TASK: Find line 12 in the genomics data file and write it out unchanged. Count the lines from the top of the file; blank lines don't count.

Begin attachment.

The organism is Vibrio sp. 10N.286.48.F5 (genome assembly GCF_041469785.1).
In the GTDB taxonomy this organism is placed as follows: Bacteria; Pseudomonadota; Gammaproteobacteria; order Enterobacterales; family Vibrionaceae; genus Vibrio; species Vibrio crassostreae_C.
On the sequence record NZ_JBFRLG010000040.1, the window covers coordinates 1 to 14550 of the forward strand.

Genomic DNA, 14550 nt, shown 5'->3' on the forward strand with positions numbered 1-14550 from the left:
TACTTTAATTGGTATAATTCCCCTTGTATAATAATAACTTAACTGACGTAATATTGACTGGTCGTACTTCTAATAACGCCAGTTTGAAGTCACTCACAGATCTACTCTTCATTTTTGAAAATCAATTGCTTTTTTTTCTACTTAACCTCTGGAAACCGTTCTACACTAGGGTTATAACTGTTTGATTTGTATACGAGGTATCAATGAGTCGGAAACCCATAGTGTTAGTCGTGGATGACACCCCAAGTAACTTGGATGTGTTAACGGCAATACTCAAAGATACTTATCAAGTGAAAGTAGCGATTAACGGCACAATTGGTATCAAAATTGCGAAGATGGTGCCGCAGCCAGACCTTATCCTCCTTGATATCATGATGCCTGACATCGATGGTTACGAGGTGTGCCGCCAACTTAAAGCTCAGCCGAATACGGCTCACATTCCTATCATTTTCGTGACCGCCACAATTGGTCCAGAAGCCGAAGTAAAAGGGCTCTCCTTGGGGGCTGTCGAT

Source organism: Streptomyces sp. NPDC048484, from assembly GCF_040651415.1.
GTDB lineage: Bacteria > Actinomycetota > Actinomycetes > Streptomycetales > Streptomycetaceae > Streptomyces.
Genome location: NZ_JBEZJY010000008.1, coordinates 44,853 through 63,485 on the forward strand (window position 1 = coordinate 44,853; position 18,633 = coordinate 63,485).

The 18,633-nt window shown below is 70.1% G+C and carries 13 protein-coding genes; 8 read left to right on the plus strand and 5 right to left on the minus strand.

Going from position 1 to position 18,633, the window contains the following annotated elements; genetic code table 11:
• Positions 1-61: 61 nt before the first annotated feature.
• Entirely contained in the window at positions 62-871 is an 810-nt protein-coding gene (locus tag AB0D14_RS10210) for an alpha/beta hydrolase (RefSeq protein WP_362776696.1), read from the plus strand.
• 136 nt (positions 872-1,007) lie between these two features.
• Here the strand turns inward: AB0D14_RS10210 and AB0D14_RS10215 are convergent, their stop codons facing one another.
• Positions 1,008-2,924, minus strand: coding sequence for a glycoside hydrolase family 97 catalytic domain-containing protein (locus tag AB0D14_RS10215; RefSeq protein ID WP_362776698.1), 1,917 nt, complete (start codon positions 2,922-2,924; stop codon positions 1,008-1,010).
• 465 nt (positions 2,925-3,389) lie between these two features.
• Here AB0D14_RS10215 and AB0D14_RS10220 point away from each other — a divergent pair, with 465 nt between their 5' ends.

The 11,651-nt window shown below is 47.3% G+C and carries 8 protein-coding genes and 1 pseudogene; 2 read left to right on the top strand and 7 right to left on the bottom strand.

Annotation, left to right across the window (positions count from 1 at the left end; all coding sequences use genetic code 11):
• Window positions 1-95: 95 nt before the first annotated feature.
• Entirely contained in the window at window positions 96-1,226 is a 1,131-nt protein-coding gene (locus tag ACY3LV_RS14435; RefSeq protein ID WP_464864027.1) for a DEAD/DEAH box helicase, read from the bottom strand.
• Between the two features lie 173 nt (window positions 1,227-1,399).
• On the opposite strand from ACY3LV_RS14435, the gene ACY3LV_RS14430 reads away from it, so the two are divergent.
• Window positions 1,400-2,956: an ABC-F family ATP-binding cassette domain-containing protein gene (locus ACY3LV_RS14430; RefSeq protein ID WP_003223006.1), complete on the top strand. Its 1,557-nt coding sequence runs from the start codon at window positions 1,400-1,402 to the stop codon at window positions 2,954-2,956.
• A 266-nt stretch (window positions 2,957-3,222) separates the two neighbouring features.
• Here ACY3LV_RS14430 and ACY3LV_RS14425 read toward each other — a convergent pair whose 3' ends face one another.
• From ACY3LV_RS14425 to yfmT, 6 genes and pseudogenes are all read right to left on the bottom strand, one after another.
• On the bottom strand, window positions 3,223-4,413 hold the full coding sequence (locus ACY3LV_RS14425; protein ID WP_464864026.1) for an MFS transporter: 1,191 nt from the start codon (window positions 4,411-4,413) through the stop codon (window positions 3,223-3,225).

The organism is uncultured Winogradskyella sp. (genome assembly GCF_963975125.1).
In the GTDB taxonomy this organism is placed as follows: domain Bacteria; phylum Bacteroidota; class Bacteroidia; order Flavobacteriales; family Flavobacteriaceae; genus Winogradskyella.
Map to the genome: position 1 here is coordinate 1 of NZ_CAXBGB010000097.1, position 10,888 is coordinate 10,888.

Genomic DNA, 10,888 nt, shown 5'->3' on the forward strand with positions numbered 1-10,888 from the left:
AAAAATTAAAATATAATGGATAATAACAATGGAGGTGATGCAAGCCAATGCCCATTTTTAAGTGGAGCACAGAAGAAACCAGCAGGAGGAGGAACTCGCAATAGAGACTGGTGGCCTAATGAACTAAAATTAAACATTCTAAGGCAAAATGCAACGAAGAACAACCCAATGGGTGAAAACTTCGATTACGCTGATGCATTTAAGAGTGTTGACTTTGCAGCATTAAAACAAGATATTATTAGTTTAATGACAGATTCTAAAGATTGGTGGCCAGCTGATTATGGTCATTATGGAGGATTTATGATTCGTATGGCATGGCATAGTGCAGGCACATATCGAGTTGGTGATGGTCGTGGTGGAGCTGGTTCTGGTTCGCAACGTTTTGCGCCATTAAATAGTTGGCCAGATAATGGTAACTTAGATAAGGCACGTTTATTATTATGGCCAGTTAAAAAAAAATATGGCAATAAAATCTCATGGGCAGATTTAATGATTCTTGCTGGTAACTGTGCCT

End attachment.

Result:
• Entirely contained in the window at positions 62-871 is an 810-nt protein-coding gene (locus tag AB0D14_RS10210) for an alpha/beta hydrolase (RefSeq protein WP_362776696.1), read from the plus strand.